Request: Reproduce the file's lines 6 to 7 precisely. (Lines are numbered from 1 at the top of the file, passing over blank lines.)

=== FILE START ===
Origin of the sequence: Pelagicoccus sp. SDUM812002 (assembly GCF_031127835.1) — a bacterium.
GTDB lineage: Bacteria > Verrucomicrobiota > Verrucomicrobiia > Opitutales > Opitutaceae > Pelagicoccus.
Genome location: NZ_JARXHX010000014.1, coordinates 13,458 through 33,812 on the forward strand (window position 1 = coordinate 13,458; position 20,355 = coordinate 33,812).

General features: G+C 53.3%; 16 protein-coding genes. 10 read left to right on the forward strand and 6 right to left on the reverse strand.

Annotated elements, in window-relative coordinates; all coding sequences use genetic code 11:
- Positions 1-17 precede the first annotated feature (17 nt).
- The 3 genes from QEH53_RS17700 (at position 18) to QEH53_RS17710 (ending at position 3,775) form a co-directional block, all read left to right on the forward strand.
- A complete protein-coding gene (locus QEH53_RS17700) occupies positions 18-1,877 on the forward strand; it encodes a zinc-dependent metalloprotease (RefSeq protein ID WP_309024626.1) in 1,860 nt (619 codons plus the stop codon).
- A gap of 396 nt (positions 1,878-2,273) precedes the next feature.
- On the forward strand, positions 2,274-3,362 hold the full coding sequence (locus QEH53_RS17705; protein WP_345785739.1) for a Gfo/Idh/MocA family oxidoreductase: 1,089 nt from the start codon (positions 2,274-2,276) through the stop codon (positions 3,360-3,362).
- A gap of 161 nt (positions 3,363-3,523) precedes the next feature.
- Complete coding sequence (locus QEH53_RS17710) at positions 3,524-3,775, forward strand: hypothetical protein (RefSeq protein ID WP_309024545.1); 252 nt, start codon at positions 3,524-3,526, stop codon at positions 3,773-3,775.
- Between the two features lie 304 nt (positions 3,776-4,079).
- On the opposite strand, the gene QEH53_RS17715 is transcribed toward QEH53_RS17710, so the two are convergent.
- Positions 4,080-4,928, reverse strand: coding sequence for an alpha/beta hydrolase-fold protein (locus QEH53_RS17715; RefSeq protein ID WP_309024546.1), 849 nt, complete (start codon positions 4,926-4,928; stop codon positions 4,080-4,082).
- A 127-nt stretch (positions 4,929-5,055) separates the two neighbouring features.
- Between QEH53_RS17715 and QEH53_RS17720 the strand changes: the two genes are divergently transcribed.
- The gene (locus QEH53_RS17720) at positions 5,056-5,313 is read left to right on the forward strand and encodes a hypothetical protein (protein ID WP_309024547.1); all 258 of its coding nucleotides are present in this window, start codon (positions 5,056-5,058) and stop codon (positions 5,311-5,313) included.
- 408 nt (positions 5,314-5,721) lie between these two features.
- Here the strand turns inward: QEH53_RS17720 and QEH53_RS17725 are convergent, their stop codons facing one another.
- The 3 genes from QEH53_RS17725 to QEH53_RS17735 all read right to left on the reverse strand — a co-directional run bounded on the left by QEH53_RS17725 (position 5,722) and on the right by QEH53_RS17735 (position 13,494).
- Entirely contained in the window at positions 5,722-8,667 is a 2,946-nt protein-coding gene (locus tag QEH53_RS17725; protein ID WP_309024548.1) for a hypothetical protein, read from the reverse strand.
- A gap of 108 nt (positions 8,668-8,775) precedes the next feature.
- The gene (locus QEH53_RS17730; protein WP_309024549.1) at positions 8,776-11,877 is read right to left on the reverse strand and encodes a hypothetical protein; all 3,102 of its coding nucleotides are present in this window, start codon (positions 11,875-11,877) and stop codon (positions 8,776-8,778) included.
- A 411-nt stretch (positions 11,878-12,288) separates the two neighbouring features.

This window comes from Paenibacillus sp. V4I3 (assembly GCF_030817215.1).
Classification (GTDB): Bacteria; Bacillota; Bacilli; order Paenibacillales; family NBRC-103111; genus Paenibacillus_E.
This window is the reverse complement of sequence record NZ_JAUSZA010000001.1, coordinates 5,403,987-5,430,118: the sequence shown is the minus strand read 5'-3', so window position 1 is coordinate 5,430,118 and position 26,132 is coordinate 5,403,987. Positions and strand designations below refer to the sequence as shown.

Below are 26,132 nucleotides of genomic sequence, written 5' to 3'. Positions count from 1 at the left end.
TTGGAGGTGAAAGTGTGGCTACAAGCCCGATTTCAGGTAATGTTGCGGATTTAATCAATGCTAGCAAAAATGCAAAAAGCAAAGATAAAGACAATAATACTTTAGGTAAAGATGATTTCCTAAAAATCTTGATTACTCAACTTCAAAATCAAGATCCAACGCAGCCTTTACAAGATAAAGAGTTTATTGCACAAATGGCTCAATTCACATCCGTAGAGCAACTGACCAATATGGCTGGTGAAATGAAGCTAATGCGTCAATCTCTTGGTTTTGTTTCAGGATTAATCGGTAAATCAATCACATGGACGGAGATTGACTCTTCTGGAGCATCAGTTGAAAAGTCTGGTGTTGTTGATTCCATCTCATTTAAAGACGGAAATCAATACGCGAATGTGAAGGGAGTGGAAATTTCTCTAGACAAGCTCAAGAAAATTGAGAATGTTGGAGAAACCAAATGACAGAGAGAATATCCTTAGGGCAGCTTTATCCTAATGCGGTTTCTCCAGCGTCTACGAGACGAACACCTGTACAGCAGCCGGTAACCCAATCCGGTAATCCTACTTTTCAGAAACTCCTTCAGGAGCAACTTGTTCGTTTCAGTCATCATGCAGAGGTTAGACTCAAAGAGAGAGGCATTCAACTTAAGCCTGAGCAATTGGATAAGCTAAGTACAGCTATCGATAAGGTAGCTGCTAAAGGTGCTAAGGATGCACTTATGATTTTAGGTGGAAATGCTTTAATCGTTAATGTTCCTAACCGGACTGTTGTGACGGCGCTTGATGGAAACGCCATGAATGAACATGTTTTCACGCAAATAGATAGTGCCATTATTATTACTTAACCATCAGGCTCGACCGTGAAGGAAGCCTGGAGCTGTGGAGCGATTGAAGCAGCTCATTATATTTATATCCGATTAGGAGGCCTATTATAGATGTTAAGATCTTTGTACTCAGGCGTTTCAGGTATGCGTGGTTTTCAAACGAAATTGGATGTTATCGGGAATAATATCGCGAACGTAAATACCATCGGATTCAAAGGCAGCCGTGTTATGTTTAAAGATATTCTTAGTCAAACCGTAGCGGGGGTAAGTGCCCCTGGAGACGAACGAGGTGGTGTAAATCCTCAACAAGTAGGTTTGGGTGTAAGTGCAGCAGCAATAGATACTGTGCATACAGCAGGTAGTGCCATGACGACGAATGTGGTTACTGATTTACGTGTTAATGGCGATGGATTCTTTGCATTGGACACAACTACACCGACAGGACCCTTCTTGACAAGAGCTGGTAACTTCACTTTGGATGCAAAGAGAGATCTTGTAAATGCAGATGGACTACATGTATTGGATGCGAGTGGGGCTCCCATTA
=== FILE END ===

- Positions 1-17 precede the first annotated feature (17 nt).
- The 3 genes from QEH53_RS17700 (at position 18) to QEH53_RS17710 (ending at position 3,775) form a co-directional block, all read left to right on the forward strand.